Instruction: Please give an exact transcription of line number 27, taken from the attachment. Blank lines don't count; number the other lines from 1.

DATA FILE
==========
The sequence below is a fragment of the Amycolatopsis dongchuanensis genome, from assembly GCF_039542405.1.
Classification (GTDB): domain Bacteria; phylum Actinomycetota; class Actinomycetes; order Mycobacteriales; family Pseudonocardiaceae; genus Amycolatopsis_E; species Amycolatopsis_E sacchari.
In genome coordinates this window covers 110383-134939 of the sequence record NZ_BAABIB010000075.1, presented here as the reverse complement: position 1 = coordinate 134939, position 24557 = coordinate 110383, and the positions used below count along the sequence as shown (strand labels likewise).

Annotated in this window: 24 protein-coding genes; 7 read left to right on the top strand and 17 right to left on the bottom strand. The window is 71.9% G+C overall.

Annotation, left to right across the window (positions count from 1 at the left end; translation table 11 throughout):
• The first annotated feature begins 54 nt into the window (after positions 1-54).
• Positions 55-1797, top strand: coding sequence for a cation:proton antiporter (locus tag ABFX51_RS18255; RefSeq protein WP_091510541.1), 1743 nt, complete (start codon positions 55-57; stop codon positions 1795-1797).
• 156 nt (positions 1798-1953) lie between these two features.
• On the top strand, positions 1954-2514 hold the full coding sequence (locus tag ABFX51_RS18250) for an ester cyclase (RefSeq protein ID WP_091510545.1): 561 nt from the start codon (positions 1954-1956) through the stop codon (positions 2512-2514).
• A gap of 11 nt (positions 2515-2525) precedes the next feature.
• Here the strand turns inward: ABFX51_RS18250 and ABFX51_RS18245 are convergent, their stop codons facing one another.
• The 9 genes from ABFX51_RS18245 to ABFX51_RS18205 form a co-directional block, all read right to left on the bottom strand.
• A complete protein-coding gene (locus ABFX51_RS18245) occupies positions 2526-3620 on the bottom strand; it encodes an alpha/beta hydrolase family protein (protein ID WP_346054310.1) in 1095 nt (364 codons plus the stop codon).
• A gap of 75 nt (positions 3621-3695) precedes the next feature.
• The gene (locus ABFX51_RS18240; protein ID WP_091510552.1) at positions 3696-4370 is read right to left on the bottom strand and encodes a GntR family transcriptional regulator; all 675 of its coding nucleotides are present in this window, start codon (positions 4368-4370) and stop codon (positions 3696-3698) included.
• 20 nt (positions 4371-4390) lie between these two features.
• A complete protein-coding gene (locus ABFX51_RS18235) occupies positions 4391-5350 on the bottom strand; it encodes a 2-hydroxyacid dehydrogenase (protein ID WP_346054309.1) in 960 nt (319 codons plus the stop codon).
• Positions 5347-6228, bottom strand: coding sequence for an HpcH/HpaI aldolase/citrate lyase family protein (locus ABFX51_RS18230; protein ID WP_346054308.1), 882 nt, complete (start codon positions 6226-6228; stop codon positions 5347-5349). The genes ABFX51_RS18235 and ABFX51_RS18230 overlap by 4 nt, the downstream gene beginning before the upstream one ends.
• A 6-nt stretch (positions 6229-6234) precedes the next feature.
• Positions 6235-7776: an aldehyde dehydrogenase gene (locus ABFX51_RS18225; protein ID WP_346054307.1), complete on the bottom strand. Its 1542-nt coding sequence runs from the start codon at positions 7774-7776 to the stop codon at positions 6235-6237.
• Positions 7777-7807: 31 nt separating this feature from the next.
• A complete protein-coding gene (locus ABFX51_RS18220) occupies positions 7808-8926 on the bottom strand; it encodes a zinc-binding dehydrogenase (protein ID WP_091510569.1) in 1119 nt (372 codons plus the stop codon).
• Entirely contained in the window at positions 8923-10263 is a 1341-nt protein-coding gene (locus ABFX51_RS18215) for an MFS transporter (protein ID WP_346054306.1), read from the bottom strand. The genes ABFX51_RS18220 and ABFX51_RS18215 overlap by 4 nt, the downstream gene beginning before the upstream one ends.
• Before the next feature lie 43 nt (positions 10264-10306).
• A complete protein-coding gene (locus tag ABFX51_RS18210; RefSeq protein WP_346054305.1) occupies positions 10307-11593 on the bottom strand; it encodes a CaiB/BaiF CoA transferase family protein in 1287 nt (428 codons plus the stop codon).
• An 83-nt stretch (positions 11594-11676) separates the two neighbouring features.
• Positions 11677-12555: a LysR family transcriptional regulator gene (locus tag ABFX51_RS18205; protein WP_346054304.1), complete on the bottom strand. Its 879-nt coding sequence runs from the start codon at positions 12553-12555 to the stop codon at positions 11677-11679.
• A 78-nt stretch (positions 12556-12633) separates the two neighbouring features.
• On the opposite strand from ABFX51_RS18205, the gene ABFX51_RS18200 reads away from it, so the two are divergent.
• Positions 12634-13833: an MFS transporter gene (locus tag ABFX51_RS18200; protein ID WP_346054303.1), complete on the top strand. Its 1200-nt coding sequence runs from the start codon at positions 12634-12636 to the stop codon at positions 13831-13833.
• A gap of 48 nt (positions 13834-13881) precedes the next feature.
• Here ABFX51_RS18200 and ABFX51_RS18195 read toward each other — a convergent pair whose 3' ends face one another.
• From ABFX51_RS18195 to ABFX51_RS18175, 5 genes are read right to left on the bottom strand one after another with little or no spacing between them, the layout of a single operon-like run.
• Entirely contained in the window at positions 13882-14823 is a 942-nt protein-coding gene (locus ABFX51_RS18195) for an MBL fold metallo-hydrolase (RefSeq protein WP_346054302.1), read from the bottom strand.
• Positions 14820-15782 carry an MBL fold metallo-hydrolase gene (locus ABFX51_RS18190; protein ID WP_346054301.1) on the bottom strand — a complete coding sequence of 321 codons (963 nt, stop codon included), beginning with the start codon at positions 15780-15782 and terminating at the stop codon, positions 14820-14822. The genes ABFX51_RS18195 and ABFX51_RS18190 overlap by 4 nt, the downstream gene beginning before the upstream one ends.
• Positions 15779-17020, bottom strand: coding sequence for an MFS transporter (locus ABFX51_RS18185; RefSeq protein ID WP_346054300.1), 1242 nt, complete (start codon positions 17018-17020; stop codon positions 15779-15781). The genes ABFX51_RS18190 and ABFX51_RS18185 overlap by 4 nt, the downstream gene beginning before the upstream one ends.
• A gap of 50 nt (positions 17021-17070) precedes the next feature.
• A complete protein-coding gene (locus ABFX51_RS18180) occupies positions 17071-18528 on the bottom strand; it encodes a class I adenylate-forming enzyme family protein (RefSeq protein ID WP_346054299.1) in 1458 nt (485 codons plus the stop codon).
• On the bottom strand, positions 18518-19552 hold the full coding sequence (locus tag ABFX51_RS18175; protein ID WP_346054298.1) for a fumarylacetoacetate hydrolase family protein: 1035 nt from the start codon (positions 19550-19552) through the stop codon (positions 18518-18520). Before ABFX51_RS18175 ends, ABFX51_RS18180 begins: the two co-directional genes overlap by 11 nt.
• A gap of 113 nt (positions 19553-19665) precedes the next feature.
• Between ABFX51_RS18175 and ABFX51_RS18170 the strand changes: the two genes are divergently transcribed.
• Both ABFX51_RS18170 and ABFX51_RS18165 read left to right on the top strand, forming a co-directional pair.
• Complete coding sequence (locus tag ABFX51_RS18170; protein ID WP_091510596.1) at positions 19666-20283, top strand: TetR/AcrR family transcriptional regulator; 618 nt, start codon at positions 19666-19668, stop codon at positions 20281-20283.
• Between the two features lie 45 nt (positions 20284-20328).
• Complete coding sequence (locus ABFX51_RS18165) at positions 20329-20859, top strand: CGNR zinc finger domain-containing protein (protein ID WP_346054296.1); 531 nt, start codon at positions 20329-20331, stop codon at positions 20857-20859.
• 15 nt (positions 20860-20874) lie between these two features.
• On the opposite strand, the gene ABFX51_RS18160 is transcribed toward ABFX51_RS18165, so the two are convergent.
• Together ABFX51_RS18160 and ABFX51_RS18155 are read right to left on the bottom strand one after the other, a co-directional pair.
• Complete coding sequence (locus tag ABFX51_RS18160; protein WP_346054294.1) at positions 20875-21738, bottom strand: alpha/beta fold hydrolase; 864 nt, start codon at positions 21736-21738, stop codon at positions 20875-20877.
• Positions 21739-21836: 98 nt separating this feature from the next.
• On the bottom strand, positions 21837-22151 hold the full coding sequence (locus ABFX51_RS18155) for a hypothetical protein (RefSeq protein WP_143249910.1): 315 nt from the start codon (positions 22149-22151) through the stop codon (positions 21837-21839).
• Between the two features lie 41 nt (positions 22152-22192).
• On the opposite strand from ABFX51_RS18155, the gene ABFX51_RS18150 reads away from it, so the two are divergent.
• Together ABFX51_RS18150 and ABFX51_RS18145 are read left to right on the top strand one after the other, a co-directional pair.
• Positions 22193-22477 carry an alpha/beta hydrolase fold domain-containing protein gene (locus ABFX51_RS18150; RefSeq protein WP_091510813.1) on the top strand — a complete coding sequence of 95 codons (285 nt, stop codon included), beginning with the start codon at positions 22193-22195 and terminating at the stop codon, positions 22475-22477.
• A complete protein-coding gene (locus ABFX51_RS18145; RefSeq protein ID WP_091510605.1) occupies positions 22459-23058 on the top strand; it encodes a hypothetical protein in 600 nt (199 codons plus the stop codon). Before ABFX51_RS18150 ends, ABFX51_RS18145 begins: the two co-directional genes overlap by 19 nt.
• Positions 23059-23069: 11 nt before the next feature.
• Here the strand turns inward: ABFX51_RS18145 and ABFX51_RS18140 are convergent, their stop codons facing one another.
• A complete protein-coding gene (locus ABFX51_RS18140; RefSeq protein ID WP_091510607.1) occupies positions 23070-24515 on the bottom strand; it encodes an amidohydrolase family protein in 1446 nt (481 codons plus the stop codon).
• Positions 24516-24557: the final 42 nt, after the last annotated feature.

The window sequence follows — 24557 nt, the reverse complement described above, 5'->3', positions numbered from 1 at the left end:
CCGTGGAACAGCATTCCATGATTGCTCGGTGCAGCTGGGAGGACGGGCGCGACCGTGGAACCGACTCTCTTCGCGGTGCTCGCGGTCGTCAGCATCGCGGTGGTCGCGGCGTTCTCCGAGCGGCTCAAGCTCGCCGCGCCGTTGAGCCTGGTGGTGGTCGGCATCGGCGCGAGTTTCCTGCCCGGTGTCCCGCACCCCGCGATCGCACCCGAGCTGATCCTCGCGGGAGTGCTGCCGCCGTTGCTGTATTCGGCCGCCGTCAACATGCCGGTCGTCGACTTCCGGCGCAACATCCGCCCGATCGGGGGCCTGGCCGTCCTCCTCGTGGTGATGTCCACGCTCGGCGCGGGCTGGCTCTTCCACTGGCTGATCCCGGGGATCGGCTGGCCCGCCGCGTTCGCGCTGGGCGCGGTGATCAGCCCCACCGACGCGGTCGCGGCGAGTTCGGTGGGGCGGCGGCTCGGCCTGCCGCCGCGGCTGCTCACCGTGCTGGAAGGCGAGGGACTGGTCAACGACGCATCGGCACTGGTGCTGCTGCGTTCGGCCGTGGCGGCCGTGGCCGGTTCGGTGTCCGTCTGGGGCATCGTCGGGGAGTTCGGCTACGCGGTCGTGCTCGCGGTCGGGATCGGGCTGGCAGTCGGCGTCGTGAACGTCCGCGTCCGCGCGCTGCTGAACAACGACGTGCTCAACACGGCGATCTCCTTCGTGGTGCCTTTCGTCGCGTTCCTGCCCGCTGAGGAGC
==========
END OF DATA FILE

• Positions 11677-12555: a LysR family transcriptional regulator gene (locus tag ABFX51_RS18205; protein WP_346054304.1), complete on the bottom strand. Its 879-nt coding sequence runs from the start codon at positions 12553-12555 to the stop codon at positions 11677-11679.